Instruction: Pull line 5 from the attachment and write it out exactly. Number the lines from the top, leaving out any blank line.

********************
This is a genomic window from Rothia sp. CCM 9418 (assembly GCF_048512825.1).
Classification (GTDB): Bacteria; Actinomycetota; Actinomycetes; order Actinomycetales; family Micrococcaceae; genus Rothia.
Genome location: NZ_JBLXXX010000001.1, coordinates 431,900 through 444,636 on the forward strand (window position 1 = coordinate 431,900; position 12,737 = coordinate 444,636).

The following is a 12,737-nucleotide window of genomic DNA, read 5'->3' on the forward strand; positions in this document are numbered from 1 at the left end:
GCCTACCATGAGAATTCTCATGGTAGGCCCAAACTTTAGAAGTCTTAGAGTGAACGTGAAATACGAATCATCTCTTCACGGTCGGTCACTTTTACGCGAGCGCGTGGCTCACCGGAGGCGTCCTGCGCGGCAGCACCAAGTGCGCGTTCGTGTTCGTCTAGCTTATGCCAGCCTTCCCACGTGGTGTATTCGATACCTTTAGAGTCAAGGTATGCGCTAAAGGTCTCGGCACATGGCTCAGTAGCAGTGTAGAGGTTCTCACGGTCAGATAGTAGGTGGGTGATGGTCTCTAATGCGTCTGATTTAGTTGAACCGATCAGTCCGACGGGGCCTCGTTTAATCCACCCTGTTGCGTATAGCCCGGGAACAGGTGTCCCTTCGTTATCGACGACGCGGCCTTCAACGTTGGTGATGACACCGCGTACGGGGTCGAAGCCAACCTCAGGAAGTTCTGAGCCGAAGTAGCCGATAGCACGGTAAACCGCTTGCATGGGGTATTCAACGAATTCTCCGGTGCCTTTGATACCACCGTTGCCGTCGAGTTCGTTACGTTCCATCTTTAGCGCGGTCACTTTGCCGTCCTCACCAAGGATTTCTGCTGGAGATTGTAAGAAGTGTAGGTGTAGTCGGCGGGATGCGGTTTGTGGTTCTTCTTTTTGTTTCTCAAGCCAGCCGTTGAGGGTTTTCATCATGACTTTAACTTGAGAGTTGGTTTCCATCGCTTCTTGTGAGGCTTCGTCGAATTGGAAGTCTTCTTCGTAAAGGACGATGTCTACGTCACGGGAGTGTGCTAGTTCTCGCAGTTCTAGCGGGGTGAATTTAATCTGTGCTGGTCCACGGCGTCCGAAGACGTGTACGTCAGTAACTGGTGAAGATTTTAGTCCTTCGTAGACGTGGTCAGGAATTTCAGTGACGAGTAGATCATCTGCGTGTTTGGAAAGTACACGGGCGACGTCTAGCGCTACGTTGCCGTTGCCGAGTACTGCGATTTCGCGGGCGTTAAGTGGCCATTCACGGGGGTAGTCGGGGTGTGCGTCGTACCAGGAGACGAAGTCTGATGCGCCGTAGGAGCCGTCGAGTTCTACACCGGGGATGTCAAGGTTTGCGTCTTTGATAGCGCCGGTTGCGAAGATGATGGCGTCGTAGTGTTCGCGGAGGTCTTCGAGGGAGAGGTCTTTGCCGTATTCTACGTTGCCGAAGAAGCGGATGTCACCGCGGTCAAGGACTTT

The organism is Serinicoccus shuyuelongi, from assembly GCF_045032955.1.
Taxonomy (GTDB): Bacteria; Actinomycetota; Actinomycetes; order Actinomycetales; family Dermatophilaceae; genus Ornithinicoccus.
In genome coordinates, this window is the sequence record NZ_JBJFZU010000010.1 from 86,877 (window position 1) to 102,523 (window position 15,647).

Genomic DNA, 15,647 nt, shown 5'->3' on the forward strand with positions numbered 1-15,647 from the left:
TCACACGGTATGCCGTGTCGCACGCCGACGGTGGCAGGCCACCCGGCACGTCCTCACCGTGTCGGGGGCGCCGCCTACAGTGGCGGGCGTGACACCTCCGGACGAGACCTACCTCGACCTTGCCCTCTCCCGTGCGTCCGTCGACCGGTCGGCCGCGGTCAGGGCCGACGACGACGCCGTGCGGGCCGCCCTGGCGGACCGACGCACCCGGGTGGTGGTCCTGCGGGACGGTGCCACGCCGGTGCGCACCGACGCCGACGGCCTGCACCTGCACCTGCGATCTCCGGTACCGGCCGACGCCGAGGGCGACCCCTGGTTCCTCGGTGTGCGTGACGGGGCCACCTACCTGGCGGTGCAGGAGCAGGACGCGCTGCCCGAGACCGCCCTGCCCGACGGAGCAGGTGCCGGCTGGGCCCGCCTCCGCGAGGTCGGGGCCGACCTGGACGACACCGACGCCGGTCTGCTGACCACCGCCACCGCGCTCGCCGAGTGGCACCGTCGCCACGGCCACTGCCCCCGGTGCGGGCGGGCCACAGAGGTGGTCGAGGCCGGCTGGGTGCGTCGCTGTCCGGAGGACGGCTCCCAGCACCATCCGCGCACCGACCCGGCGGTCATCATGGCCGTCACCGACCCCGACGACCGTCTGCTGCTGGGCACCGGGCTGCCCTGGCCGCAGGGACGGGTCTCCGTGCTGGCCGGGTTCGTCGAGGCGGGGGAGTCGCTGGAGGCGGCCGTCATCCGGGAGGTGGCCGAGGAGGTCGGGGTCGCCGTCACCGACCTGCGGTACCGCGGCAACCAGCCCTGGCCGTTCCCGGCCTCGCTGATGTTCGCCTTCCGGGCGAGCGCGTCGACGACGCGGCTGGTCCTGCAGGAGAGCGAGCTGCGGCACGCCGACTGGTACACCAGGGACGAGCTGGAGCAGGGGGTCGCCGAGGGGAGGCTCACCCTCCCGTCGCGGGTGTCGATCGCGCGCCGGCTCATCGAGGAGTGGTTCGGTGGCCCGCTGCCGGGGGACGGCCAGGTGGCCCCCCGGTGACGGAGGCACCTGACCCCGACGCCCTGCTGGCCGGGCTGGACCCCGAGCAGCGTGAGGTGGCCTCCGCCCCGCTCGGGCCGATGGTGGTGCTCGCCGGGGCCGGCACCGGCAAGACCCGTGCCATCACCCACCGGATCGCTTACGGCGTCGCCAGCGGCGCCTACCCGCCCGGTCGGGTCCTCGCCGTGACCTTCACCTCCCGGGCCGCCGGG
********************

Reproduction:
GCCTACCATGAGAATTCTCATGGTAGGCCCAAACTTTAGAAGTCTTAGAGTGAACGTGAAATACGAATCATCTCTTCACGGTCGGTCACTTTTACGCGAGCGCGTGGCTCACCGGAGGCGTCCTGCGCGGCAGCACCAAGTGCGCGTTCGTGTTCGTCTAGCTTATGCCAGCCTTCCCACGTGGTGTATTCGATACCTTTAGAGTCAAGGTATGCGCTAAAGGTCTCGGCACATGGCTCAGTAGCAGTGTAGAGGTTCTCACGGTCAGATAGTAGGTGGGTGATGGTCTCTAATGCGTCTGATTTAGTTGAACCGATCAGTCCGACGGGGCCTCGTTTAATCCACCCTGTTGCGTATAGCCCGGGAACAGGTGTCCCTTCGTTATCGACGACGCGGCCTTCAACGTTGGTGATGACACCGCGTACGGGGTCGAAGCCAACCTCAGGAAGTTCTGAGCCGAAGTAGCCGATAGCACGGTAAACCGCTTGCATGGGGTATTCAACGAATTCTCCGGTGCCTTTGATACCACCGTTGCCGTCGAGTTCGTTACGTTCCATCTTTAGCGCGGTCACTTTGCCGTCCTCACCAAGGATTTCTGCTGGAGATTGTAAGAAGTGTAGGTGTAGTCGGCGGGATGCGGTTTGTGGTTCTTCTTTTTGTTTCTCAAGCCAGCCGTTGAGGGTTTTCATCATGACTTTAACTTGAGAGTTGGTTTCCATCGCTTCTTGTGAGGCTTCGTCGAATTGGAAGTCTTCTTCGTAAAGGACGATGTCTACGTCACGGGAGTGTGCTAGTTCTCGCAGTTCTAGCGGGGTGAATTTAATCTGTGCTGGTCCACGGCGTCCGAAGACGTGTACGTCAGTAACTGGTGAAGATTTTAGTCCTTCGTAGACGTGGTCAGGAATTTCAGTGACGAGTAGATCATCTGCGTGTTTGGAAAGTACACGGGCGACGTCTAGCGCTACGTTGCCGTTGCCGAGTACTGCGATTTCGCGGGCGTTAAGTGGCCATTCACGGGGGTAGTCGGGGTGTGCGTCGTACCAGGAGACGAAGTCTGATGCGCCGTAGGAGCCGTCGAGTTCTACACCGGGGATGTCAAGGTTTGCGTCTTTGATAGCGCCGGTTGCGAAGATGATGGCGTCGTAGTGTTCGCGGAGGTCTTCGAGGGAGAGGTCTTTGCCGTATTCTACGTTGCCGAAGAAGCGGATGTCACCGCGGTCAAGGACTTT